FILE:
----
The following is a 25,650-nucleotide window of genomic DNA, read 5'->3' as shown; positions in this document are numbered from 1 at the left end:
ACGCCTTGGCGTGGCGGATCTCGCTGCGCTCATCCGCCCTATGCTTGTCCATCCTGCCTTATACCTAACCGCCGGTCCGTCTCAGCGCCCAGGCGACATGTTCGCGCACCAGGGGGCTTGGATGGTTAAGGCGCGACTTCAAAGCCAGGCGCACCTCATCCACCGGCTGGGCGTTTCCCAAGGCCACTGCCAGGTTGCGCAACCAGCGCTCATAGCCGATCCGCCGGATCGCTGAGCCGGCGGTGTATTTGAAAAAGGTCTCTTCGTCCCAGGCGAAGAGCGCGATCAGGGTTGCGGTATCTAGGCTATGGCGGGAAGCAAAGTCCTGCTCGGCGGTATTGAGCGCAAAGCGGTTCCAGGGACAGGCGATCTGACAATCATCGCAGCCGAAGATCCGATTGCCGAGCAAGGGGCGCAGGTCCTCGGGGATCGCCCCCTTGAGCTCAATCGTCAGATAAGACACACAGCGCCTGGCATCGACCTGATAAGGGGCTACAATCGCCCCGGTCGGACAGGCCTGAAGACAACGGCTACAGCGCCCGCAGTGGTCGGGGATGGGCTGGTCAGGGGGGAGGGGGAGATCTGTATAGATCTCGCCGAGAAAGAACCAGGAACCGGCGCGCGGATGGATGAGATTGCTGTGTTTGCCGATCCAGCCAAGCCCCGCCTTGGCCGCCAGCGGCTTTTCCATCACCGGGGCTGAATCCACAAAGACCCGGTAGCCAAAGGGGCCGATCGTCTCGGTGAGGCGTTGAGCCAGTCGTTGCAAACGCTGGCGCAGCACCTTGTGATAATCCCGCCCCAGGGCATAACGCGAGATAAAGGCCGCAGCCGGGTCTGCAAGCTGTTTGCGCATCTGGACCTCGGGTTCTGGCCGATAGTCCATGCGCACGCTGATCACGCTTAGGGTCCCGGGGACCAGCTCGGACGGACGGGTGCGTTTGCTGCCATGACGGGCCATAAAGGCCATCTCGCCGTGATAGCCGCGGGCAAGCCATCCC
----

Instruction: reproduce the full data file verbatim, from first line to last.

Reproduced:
The following is a 25,650-nucleotide window of genomic DNA, read 5'->3' as shown; positions in this document are numbered from 1 at the left end:
ACGCCTTGGCGTGGCGGATCTCGCTGCGCTCATCCGCCCTATGCTTGTCCATCCTGCCTTATACCTAACCGCCGGTCCGTCTCAGCGCCCAGGCGACATGTTCGCGCACCAGGGGGCTTGGATGGTTAAGGCGCGACTTCAAAGCCAGGCGCACCTCATCCACCGGCTGGGCGTTTCCCAAGGCCACTGCCAGGTTGCGCAACCAGCGCTCATAGCCGATCCGCCGGATCGCTGAGCCGGCGGTGTATTTGAAAAAGGTCTCTTCGTCCCAGGCGAAGAGCGCGATCAGGGTTGCGGTATCTAGGCTATGGCGGGAAGCAAAGTCCTGCTCGGCGGTATTGAGCGCAAAGCGGTTCCAGGGACAGGCGATCTGACAATCATCGCAGCCGAAGATCCGATTGCCGAGCAAGGGGCGCAGGTCCTCGGGGATCGCCCCCTTGAGCTCAATCGTCAGATAAGACACACAGCGCCTGGCATCGACCTGATAAGGGGCTACAATCGCCCCGGTCGGACAGGCCTGAAGACAACGGCTACAGCGCCCGCAGTGGTCGGGGATGGGCTGGTCAGGGGGGAGGGGGAGATCTGTATAGATCTCGCCGAGAAAGAACCAGGAACCGGCGCGCGGATGGATGAGATTGCTGTGTTTGCCGATCCAGCCAAGCCCCGCCTTGGCCGCCAGCGGCTTTTCCATCACCGGGGCTGAATCCACAAAGACCCGGTAGCCAAAGGGGCCGATCGTCTCGGTGAGGCGTTGAGCCAGTCGTTGCAAACGCTGGCGCAGCACCTTGTGATAATCCCGCCCCAGGGCATAACGCGAGATAAAGGCCGCAGCCGGGTCTGCAAGCTGTTTGCGCATCTGGACCTCGGGTTCTGGCCGATAGTCCATGCGCACGCTGATCACGCTTAGGGTCCCGGGGACCAGCTCGGACGGACGGGTGCGTTTGCTGCCATGACGGGCCATAAAGGCCATCTCGCCGTGATAGCCGCGGGCAAGCCATCCC